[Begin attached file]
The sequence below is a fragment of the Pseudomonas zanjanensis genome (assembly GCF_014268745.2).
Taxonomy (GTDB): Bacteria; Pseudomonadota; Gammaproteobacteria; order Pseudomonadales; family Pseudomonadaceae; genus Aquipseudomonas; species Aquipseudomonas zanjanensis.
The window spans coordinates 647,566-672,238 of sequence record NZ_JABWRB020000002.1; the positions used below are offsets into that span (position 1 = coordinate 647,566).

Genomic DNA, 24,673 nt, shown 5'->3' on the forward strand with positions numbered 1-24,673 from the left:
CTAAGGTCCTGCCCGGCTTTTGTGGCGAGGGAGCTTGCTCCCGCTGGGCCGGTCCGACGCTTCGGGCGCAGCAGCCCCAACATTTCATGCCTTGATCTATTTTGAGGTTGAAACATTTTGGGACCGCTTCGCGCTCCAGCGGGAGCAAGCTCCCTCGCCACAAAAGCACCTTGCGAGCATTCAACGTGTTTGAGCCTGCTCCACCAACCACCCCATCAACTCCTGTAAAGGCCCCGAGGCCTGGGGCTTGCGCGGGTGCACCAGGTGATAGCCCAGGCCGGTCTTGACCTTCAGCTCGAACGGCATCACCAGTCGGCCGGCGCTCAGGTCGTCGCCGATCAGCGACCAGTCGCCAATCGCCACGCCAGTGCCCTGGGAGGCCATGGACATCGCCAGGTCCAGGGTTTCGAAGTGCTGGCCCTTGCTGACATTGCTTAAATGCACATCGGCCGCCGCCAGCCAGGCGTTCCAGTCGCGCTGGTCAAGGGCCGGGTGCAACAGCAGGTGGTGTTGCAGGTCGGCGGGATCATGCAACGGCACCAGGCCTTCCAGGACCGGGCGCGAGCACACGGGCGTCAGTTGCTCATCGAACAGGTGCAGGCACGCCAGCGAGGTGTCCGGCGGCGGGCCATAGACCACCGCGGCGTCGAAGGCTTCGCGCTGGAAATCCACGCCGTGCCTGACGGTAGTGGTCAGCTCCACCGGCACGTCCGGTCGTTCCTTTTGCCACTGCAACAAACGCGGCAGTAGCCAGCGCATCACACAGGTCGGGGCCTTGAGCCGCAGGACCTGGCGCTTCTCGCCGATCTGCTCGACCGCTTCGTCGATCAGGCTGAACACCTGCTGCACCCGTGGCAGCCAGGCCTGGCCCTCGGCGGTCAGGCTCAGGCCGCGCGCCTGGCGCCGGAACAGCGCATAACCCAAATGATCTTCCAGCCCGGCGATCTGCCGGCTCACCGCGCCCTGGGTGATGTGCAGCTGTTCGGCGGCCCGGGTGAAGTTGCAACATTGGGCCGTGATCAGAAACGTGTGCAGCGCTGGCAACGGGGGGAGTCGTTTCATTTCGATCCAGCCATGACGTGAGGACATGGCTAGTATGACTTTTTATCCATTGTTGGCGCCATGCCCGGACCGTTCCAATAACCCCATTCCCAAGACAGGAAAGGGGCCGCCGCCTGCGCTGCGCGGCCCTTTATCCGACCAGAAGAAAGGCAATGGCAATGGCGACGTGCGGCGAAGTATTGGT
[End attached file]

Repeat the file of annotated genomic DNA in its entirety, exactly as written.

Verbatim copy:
The sequence below is a fragment of the Pseudomonas zanjanensis genome (assembly GCF_014268745.2).
Taxonomy (GTDB): Bacteria; Pseudomonadota; Gammaproteobacteria; order Pseudomonadales; family Pseudomonadaceae; genus Aquipseudomonas; species Aquipseudomonas zanjanensis.
The window spans coordinates 647,566-672,238 of sequence record NZ_JABWRB020000002.1; the positions used below are offsets into that span (position 1 = coordinate 647,566).

Genomic DNA, 24,673 nt, shown 5'->3' on the forward strand with positions numbered 1-24,673 from the left:
CTAAGGTCCTGCCCGGCTTTTGTGGCGAGGGAGCTTGCTCCCGCTGGGCCGGTCCGACGCTTCGGGCGCAGCAGCCCCAACATTTCATGCCTTGATCTATTTTGAGGTTGAAACATTTTGGGACCGCTTCGCGCTCCAGCGGGAGCAAGCTCCCTCGCCACAAAAGCACCTTGCGAGCATTCAACGTGTTTGAGCCTGCTCCACCAACCACCCCATCAACTCCTGTAAAGGCCCCGAGGCCTGGGGCTTGCGCGGGTGCACCAGGTGATAGCCCAGGCCGGTCTTGACCTTCAGCTCGAACGGCATCACCAGTCGGCCGGCGCTCAGGTCGTCGCCGATCAGCGACCAGTCGCCAATCGCCACGCCAGTGCCCTGGGAGGCCATGGACATCGCCAGGTCCAGGGTTTCGAAGTGCTGGCCCTTGCTGACATTGCTTAAATGCACATCGGCCGCCGCCAGCCAGGCGTTCCAGTCGCGCTGGTCAAGGGCCGGGTGCAACAGCAGGTGGTGTTGCAGGTCGGCGGGATCATGCAACGGCACCAGGCCTTCCAGGACCGGGCGCGAGCACACGGGCGTCAGTTGCTCATCGAACAGGTGCAGGCACGCCAGCGAGGTGTCCGGCGGCGGGCCATAGACCACCGCGGCGTCGAAGGCTTCGCGCTGGAAATCCACGCCGTGCCTGACGGTAGTGGTCAGCTCCACCGGCACGTCCGGTCGTTCCTTTTGCCACTGCAACAAACGCGGCAGTAGCCAGCGCATCACACAGGTCGGGGCCTTGAGCCGCAGGACCTGGCGCTTCTCGCCGATCTGCTCGACCGCTTCGTCGATCAGGCTGAACACCTGCTGCACCCGTGGCAGCCAGGCCTGGCCCTCGGCGGTCAGGCTCAGGCCGCGCGCCTGGCGCCGGAACAGCGCATAACCCAAATGATCTTCCAGCCCGGCGATCTGCCGGCTCACCGCGCCCTGGGTGATGTGCAGCTGTTCGGCGGCCCGGGTGAAGTTGCAACATTGGGCCGTGATCAGAAACGTGTGCAGCGCTGGCAACGGGGGGAGTCGTTTCATTTCGATCCAGCCATGACGTGAGGACATGGCTAGTATGACTTTTTATCCATTGTTGGCGCCATGCCCGGACCGTTCCAATAACCCCATTCCCAAGACAGGAAAGGGGCCGCCGCCTGCGCTGCGCGGCCCTTTATCCGACCAGAAGAAAGGCAATGGCAATGGCGACGTGCGGCGAAGTATTGGT